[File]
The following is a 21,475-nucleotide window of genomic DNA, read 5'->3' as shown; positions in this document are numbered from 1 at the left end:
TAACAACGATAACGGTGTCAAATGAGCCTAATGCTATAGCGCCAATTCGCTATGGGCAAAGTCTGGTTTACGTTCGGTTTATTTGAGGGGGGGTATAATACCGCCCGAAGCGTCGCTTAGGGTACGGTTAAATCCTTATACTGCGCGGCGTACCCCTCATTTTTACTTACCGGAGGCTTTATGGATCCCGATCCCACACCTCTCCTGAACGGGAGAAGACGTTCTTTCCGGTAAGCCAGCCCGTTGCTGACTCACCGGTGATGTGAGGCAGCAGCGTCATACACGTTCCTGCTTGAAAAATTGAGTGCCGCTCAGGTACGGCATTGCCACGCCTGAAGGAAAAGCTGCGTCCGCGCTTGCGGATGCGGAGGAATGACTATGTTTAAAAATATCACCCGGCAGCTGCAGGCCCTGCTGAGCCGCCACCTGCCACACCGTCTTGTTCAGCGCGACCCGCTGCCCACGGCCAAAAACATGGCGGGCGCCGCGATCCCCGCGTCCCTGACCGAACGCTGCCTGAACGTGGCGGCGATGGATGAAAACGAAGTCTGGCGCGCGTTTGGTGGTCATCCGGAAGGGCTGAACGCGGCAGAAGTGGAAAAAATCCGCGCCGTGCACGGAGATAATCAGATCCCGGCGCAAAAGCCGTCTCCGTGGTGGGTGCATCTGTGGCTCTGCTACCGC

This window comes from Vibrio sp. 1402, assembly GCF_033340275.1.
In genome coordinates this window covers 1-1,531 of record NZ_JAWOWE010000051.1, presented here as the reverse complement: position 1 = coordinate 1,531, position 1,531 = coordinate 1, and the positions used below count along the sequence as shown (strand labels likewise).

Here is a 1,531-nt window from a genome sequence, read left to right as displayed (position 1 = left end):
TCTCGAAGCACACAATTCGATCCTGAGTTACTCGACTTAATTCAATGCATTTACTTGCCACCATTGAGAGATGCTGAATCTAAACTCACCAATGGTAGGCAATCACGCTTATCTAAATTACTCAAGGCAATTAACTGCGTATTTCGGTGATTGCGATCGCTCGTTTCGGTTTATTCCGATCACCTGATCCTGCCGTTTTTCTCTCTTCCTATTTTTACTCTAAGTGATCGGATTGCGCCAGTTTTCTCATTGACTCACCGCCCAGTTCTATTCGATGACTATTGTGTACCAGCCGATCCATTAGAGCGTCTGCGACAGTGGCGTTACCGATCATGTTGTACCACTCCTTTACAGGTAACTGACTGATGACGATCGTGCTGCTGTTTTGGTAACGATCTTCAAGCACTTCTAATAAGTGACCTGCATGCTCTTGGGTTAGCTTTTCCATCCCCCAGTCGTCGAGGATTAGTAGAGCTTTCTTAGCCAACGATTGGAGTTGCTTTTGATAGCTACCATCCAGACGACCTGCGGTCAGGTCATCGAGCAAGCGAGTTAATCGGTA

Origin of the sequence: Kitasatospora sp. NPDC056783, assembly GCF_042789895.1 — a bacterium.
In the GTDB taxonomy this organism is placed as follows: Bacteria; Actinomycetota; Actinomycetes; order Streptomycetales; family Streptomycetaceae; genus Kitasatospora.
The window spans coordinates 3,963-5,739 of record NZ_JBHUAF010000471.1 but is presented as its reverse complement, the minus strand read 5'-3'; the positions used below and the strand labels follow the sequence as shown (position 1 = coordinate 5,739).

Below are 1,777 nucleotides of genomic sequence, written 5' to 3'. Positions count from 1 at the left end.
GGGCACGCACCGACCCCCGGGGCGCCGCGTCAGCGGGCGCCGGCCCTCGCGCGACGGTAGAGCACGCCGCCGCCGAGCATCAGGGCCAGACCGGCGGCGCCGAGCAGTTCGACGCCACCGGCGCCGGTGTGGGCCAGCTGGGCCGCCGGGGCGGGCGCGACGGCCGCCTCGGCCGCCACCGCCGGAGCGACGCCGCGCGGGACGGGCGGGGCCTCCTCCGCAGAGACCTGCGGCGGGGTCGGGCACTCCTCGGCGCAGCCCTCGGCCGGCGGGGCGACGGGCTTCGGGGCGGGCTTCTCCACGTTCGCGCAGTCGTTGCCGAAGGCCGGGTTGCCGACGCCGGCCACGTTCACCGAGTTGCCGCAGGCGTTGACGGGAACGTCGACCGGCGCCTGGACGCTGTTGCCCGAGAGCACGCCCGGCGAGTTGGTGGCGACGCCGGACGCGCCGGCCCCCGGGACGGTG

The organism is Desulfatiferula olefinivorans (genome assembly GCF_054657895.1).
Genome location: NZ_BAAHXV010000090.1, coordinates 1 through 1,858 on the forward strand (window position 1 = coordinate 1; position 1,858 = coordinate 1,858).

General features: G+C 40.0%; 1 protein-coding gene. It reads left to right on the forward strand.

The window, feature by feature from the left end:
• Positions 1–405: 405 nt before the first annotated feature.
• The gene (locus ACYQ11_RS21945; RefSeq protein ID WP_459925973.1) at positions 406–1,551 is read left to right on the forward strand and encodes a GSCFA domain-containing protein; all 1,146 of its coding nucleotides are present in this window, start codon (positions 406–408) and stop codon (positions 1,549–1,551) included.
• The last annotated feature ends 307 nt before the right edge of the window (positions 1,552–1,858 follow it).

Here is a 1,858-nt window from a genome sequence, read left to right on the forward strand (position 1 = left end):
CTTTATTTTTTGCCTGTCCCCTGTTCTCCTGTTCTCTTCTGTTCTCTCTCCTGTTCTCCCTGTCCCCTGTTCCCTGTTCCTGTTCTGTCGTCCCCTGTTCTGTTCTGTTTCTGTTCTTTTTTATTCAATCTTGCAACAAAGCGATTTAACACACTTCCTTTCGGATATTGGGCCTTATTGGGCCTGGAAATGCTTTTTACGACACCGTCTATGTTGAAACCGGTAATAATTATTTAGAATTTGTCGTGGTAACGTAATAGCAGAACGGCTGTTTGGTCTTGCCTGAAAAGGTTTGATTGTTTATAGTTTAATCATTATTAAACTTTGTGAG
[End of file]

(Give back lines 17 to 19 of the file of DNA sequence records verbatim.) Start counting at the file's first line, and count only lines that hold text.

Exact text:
• The gene (locus ACYQ11_RS21945; RefSeq protein ID WP_459925973.1) at positions 406–1,551 is read left to right on the forward strand and encodes a GSCFA domain-containing protein; all 1,146 of its coding nucleotides are present in this window, start codon (positions 406–408) and stop codon (positions 1,549–1,551) included.
• The last annotated feature ends 307 nt before the right edge of the window (positions 1,552–1,858 follow it).

Here is a 1,858-nt window from a genome sequence, read left to right on the forward strand (position 1 = left end):